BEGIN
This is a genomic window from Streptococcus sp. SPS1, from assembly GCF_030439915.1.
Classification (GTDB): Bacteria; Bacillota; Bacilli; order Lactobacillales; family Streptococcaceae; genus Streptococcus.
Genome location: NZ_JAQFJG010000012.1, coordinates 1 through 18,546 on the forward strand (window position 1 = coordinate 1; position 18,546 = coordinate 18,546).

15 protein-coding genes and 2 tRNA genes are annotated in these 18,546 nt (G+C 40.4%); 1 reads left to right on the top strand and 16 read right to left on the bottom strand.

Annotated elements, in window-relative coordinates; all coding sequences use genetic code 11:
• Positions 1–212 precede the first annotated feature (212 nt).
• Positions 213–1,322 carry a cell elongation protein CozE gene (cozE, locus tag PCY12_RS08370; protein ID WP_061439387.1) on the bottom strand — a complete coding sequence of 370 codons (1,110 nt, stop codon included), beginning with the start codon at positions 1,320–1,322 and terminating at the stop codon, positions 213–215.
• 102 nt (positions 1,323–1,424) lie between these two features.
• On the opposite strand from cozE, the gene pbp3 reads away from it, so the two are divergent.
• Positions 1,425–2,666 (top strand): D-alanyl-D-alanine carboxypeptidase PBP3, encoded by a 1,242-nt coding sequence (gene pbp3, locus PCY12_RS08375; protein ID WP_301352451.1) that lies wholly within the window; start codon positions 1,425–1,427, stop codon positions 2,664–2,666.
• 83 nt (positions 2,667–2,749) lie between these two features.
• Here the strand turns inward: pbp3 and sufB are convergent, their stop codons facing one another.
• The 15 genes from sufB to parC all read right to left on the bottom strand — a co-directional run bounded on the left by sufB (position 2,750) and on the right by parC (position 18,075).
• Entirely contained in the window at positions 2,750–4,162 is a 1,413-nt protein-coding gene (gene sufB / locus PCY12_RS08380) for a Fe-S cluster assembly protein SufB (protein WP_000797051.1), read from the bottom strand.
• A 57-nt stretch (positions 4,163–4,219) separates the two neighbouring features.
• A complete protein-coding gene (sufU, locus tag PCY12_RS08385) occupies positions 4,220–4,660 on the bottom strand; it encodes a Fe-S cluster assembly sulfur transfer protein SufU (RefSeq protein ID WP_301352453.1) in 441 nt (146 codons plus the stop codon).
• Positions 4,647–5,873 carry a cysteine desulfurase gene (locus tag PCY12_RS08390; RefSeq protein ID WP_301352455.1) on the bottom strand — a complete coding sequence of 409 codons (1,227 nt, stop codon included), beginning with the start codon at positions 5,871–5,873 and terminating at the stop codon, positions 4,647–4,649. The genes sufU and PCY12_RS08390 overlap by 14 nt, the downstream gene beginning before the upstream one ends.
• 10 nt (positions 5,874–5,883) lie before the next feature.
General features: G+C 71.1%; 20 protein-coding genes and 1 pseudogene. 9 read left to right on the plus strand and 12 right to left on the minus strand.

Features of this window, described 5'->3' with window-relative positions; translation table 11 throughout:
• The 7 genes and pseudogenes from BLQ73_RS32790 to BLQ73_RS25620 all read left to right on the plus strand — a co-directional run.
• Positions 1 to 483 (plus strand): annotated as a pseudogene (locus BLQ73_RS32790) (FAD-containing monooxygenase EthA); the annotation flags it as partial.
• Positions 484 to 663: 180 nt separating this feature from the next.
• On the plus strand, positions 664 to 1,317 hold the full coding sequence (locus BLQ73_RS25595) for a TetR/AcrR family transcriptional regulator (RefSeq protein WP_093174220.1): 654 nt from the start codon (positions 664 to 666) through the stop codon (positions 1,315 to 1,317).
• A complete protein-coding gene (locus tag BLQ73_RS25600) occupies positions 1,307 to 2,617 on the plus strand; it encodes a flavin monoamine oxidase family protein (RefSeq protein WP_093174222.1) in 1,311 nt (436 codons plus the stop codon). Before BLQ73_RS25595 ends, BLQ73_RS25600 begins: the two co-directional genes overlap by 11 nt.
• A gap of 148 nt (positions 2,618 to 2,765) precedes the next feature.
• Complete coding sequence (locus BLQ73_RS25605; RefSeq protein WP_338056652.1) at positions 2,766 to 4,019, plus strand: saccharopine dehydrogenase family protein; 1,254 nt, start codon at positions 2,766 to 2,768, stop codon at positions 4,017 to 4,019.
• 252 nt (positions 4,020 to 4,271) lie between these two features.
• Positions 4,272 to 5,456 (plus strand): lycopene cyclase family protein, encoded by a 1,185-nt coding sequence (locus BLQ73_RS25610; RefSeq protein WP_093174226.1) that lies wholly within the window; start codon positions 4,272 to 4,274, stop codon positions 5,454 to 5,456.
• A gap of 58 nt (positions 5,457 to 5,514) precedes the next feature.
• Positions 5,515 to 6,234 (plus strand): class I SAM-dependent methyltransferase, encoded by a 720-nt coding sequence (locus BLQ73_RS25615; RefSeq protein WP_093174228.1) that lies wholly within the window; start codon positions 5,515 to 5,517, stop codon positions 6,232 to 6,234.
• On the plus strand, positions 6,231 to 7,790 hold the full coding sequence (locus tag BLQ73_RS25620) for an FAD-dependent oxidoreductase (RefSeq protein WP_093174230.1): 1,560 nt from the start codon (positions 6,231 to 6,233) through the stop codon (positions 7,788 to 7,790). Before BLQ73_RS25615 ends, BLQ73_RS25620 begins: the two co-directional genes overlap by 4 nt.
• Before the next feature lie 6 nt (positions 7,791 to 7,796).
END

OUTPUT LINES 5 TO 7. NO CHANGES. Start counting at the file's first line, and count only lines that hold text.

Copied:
Annotated elements, in window-relative coordinates; all coding sequences use genetic code 11:
• Positions 1–212 precede the first annotated feature (212 nt).
• Positions 213–1,322 carry a cell elongation protein CozE gene (cozE, locus tag PCY12_RS08370; protein ID WP_061439387.1) on the bottom strand — a complete coding sequence of 370 codons (1,110 nt, stop codon included), beginning with the start codon at positions 1,320–1,322 and terminating at the stop codon, positions 213–215.